reducing the amount of penetrant in the void. When on the part surface, they interfere with the forces
or mechanism causing penetrant entry and exit from discontinuities. When dry, they tend to absorb
moisture that also interferes with penetrant entry and exit. As surface contaminants, they retain the
penetrant, leading to a residual background and false indications during inspection.
Scale, Oxides, And Corrosion Products.
a. Scale and oxides generally occur as a result of exposure to high temperatures. Scale and oxides are
usually very difficult to remove and may require extreme cleaning methods, such as acid pickling,
abrasive blasting or other metal removal operations. Some of these processes can have an adverse effect
on the penetrant inspection process and should be avoided, (see paragraph 2.3.6). Corrosion products,
particularly from stress corrosion, often occur or are lodged within discontinuities resulting in removal
b. Scale, oxides and corrosion products can bridge or partially fill discontinuities restricting penetrant
entry. When on the part surface, they interfere with the mechanism of penetration, impeding both
penetrant entry and exit from discontinuities. They also retain penetrant on the surface, leading to a
high residual background and false indications. Stress corrosion products occur within the flaws and
may be impossible to completely remove. Penetrant inspection for stress corrosion cracking flaws
generally requires extended dwell times to permit penetrant entry.
Paint and Other Similar Coatings.
Paint and similar coatings are not foreign soils since they are intentionally applied to the part surface as a smooth,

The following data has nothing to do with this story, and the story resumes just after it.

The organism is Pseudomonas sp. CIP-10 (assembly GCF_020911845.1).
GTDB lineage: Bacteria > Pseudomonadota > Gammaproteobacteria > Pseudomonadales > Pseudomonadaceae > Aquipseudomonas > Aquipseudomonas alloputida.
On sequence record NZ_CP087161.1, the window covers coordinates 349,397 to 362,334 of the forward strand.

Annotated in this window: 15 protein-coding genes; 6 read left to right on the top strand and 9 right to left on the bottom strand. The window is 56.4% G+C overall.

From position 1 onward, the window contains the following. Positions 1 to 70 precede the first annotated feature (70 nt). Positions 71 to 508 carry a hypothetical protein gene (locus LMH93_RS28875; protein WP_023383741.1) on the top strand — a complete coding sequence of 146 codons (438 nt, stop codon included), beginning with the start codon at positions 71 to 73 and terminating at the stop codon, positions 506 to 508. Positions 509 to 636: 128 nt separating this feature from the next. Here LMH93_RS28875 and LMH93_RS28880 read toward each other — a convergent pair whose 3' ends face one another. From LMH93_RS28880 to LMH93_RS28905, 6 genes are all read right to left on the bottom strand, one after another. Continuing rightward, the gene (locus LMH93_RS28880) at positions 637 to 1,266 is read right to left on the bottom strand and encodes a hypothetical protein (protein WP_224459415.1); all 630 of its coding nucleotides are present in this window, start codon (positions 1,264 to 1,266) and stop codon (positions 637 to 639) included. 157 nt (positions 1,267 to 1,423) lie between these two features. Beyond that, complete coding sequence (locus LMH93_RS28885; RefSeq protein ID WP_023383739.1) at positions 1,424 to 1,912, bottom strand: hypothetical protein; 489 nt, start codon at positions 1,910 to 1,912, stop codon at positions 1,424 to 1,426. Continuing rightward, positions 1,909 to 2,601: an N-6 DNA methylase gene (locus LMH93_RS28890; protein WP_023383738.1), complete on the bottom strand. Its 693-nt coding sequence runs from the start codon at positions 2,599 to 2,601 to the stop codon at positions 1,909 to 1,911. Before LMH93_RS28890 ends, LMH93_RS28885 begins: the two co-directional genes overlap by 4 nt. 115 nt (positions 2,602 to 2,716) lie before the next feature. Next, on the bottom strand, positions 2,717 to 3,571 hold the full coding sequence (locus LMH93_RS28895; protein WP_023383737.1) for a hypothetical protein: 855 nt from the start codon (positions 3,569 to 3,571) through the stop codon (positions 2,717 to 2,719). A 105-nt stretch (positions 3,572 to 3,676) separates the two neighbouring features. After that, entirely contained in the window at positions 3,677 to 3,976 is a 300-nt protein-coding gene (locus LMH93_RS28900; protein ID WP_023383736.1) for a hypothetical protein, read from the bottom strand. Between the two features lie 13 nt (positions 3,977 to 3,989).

continuous layer. However, they can have several adverse effects on the penetrant inspection process. Many of the
coatings are elastic and do not form openings when the base metal cracks from service stress. When this occurs, the
surface opening is bridged or covered, preventing penetrant entry. Paint coatings can interfere with penetrant
inspection process even when they form open cracks along with the base metal. The paint surface texture is much
different than bare metal, and it can interfere with the mechanisms causing the penetrant to enter and exit the
discontinuity. Paint coatings, especially when they are oxidized, weather checked or cracked, can retain penetrant
during removal causing a high residual background or false indications.
Water or Moisture.
Water or moisture on a part can occur from many sources. The most common source is the cleaning process followed
by inadequate drying of the part. Water or moisture on the part surface or in the discontinuity seriously interferes with
the penetration process. It is essential that water be removed not only from the part surface but also from the inside of
any discontinuities that may be present. Moisture in the form of condensation from high humidity or low temperatures
may occur and must be removed. An example of condensation occurrence is the spot cleaning of a local area with a
volatile solvent. Rapid evaporation of the solvent may cause cooling to a temperature at which condensation occurs
Residues from A Cleaning Process.
The chemicals used for cleaning solutions may contain strong alkalis and acids. If not completely removed from the
part surface before penetrant inspection, they can interfere with the penetrant process in several ways. They can
impede surface wetting and prevent the penetrant from evenly coating the inspection area. They also interfere with the
mechanism causing the penetrant to enter and exit discontinuities. Strong alkalis and acids can decompose or degrade
dyes and other chemicals in the penetrant, causing weak or faint indications. Chromate residues absorb black light,
leaving less energy to excite the fluorescent dyes in the penetrant.
Residues from Previous Inspection. Residues from penetrant inspection can affect subsequent inspection results and the
serviceability of the part. The effects of residues from previous penetrant inspections are discussed in the following
paragraphs. The effects on serviceability are discussed in paragraph 188.8.131.52